Public support

Public support

Courses on the farm are very popular and we’ve recently added team building days to the list. Last month we had members of the armed forces rounding up sheep, shearing, wool rolling, spinning and sampling our home produced cider. A great day was had by all…..hic!

No sexism here, whilst the girls were shearing….

No sexism here, whilst the girls were shearing….

With no holiday planned for this year, I’ve put up the tent by the river and escape to it whenever time allows. I was joined by this lovely couple last week. Wine cooling in the river, cooking on an open fire and noisy otters joining us in the evening, it really is idyllic.

Kingfishers chilling by the river

Kingfishers chilling by the river

On a final note I would like to congratulate son Sam and his team mates who are now the junior Welsh tug-of-war champions. They will travel to Ireland in September to represent Wales in the world championships. Good luck lads!

Kennel Club, Kingfishers and kids!

Following a slow start to the lambing season, the new moon brought in the Chinese year of the sheep in style, with lambs popping out everywhere just in time for our lambing courses.

There were plenty of skinning techniques, adoptions, stomach tubings and mal-presentations to sort out. You can learn some aspects in the classroom, but nothing beats real hands-on experience. Well done to all our lambing graduates, it’s been a busy season! We’ve finally finished lambing with a total of 1350 lambs.

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Another great educational resource is television and in March I swapped amniotic-fluid-covered overalls for clean clothes and a hotel room for a four-day lambing break, filming at Crufts.

What a motley crew!

What a motley crew!

Covering a different canine topic each night, Friday’s film helped launch a new initiative from the NFU and The Kennel Club who have teamed up to produce a sign (to be put up around public footpaths) encouraging responsible dog walking in the countryside, advising walkers to worm their dogs and clean up after them to reduce the spread of infection to livestock. More detail can be found here. We have many footpaths through the farm and although the majority of walkers are great, there are always a few dog walkers that cause havoc. Only this week gates have been left open and “dog size” holes cut in fences where lambs can fit through. Hopefully these signs will help.

Our countryside is beautiful and is currently coming to life. Trees are greening up, our Kingfishers are nesting and the first swallows have arrived on the farm, it is a lovely time of year. I wandered down the river this week and was rewarded with this wonderful photo. Farming and wildlife is a natural combination.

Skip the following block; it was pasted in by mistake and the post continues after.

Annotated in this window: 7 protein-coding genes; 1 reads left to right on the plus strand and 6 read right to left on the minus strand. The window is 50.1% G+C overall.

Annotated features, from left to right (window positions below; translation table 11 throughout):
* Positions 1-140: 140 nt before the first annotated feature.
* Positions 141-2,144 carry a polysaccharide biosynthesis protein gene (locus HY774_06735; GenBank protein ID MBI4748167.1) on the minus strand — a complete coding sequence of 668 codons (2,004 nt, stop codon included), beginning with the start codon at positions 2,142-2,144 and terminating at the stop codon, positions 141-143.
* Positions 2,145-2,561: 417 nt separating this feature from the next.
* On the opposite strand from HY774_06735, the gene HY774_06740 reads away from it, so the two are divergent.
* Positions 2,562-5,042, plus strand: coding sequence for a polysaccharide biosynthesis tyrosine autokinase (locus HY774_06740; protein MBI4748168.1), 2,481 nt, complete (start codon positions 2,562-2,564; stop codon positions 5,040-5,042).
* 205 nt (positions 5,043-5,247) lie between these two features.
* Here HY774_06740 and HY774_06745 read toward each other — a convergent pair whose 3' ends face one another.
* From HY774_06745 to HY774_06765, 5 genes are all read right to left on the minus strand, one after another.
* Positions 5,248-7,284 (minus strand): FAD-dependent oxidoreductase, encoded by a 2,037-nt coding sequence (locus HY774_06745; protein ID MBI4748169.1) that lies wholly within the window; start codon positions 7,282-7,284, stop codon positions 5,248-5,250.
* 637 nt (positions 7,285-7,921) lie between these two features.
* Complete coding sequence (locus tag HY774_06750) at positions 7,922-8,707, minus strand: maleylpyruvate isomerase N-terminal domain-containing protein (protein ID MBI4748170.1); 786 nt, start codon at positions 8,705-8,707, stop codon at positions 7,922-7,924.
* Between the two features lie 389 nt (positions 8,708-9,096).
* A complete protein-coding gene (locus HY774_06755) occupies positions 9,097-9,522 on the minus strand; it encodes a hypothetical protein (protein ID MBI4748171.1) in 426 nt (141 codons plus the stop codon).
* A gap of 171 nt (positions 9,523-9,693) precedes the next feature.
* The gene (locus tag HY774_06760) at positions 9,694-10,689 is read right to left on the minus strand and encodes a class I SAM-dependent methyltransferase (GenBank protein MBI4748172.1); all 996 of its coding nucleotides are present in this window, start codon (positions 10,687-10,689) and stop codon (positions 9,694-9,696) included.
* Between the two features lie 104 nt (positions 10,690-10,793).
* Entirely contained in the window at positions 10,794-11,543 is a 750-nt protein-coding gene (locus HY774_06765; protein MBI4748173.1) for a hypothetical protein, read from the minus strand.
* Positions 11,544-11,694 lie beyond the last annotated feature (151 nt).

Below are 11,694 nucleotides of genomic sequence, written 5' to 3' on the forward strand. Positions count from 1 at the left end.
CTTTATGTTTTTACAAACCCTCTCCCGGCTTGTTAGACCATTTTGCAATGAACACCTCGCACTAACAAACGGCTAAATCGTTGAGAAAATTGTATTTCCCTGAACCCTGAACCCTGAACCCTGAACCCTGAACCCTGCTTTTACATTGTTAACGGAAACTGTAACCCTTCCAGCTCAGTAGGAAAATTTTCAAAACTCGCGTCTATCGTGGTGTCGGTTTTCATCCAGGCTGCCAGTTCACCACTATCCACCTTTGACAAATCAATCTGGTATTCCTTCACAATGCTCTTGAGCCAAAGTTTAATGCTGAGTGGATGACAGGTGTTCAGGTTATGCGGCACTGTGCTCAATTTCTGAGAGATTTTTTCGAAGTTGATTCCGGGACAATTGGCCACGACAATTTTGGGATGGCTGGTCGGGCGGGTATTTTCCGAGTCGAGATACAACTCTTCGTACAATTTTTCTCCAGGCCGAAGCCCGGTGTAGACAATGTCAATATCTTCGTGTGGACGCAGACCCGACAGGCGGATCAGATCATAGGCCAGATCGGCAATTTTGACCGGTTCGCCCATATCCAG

Think I've been spotted….

Think I’ve been spotted….

It’s encouraging to see how many keen youngsters there are in the farming industry and local YFC clubs are thriving. However not all farm kids want to continue the family business and it would be unfair to put pressure on them to do so. Daughter Cel has no interest in agriculture as a career. She’s extremely talented in music and the arts and has just taken her options at school with future plans including university. Son Sam on the other hand, hates school, loves farming and with only a few weeks to go before his GCSE’s it’s been very difficult keeping him focused on schoolwork. Every time revision was mentioned during the Easter Holidays, he disappeared chain harrowing. As a result our farm is now looking like a golf course and Sam has been offered work on the back of his impressive straight lines which were spotted from the road. This is on top various other agricultural jobs he’s already juggling. Maybe I’m worrying unduly about his education as he has a great work ethic and driving ambition, not all 16 year olds have that. Like all parents, we just want both kids to happy with whatever choices they make in life.

He's very proud of his straight lines!

Sam is very proud of his straight lines!

Don’t care what they say, cider will always be part of my 5 a day!

Recent news reports suggest that fruit juice is not as healthy as previously believed and that some fizzy drinks may be better for you. Well personally I think if we all stick to “natural” ingredients and simple sugars in moderation, this has to be healthier than artificial sweeteners and flavourings. A bit like real cider, made from 100% apples, has to be much better for you than ciders with 35% apples with 65% sweeteners, water, colours, flavourings etc.. (not that we’re biased!). Keep it simple, keep it healthy.

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Jim enjoys his “5 a day”

Had a bTB test reading here on Friday and although we all suffered a high degree of stress, we got the all clear. After breathing a sigh of relief, we sat down to a nice cup of tea (with real sugar) only to find that the postman had delivered some tracer test requests (bought in calves to be tested due to their previous farm going down with bTB), so still more testing to do later this year.

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Some of our cattle